Slideshow The Week's Best Quotes: Subprime Resurrection; Reputational Repair; Retaining Good Employees

Published
  • June 11 2013, 10:29am EDT
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The most notable quotes from American Banker stories of the previous week. Readers are encouraged to add their own observations in the Comments fields at the bottom of each slide.

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On a refinancing offer Bank of America (BAC) mailed to a customer:

"This is like an old-school subprime pitch."

—Brian Koss, a managing partner at Mortgage Network

Related Article: B of A's Refi Pitch a Bubble-Era Flashback

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Judd Gregg, former U.S. Senator and chief executive of the Securities Industry and Financial Markets Association, on how banks can improve their public image and prevent excessive regulation:

"We have to make it clear that we are committed to the individual investor. We are not committed to the individual institutions."

Related Article: Ex-Senator Aims to Soften Regs, Industry Reputation

(Image: Bloomberg News)


Describing banks' tentative approach to the underbanked market in the face of nonbank innovation and regulatory scrutiny:

"It's as though the entire industry decides to get into the fetal position because things are changing. That's not smart."

—Raj Date, consultant and former CFPB official

Related Article: Four Crucial Questions About Banking the Underbanked

(Image: Bloomberg News)


Jean Smith, formerly of JPMorgan Chase (JPM), praising the aid to the homeless provided by BronxWorks, a New York social services group that was set to honor her June 10 for her contributions as board member and fundraiser:

"These folks wouldn't have a fireman's chance in hell if our guys hadn't gone out there on a regular basis and found them, fed them and brought them in."

Related Article: Bronx Charity Salutes Retired JPM Banker Turned Rainmaker

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On why bank buyers often have to accept some branches they don't want in order to secure a larger deal:

"When you buy, you can't buy the perfect geography."

—Scott Kisting, CEO of AmericanWest Bancorp (AWBCQ)

Related Article: Serial Bank Acquirers Turn to Streamlining Franchises


Arguing that regulations mandating simpler bank products will ultimately help business:

"Everyone wants to think that banks are on one side of this or another, but if it's right for the consumer that's where we should go."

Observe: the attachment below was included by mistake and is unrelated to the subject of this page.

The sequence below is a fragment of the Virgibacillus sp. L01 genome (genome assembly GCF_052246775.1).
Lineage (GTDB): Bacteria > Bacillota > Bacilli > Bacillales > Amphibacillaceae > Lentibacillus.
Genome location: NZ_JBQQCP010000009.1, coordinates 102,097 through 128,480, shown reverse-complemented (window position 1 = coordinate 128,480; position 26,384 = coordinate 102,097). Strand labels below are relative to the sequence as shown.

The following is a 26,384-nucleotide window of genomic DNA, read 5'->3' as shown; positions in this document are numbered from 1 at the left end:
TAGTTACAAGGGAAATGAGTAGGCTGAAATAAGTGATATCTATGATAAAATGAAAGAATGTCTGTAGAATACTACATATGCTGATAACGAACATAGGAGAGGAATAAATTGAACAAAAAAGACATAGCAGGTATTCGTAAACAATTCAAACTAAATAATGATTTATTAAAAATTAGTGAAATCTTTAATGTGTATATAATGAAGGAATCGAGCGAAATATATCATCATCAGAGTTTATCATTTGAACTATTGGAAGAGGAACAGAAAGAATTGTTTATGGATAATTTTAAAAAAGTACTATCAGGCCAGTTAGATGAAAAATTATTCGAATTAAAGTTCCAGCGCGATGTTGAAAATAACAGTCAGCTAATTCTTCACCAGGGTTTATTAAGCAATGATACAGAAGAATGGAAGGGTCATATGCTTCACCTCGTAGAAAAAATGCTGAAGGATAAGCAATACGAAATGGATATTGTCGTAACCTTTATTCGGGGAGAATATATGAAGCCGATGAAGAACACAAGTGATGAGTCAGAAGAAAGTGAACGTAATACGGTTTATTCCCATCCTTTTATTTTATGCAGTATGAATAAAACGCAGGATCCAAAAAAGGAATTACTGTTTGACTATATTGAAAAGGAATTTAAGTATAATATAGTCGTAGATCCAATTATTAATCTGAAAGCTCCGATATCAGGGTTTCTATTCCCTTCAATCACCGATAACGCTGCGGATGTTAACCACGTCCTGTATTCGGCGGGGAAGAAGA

—Elizabeth Garza, the managing director for global consumer banking at Citigroup

Related Article: Banks Urged to Help Immigrants Cover Citizenship Costs

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On Bank of America's efforts to repair its reputation and better understand low-income customers:

"We know there is a long-term profitable business in banking America, one that starts with earning back the trust of consumers and small-businesses."

—David Darnell, co-chief operating officer of Bank of America

Related Article: B of A Tries to Better Understand Its Lower-Income Customers

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On American Express' (AXP) plans to develop more products for lower-income and underserved customers:

"It feels like the first half of the first inning for us… It's a different world; it's not the world we grew up in."

—Alpesh Chokshi, the president of global payment options at American Express

Related Article: Chase's Prepaid Card Makes Inroads with Underbanked

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On the Securities and Exchange Commission's proposal to reform money-market mutual funds:

"We've come up with a solution that doesn't solve the problem."

—Joshua Siegel, managing principal of StoneCastle Partners

Related Article: SEC Money Market Plan Falls Short, Critics Charge

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Explaining why community banks have a much higher percentage of small business loans on their books than larger banks do:

Small-business lending "is a rounding error" at big banks. "For us, it's a livelihood."

—Bruce Lammers, chairman and chief executive of Ridgestone Bank in Brookfield, Wis.

Related Article: Community Banks Make Hefty Pledges to Small Business

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On the importance of retaining good employees:

"Talent is the one sustainable advantage you can get in this business."

—William Crawford 4th, CEO, Rockville Financial (RCKB)

Related Article: How to Prevent Top Producers from Defecting


On why Seacoast Banking Corp. of Florida (SBCF) introduced a new office concept that puts advising clients above pitching loans:

Gen X entrepreneurs want "empowerment and engagement, so we have tried to develop a process that allows that."

—H. Russell Holland 3rd, Seacoast's chief lending officer

Related Article: Seacoast Takes Stab at Redefined Offices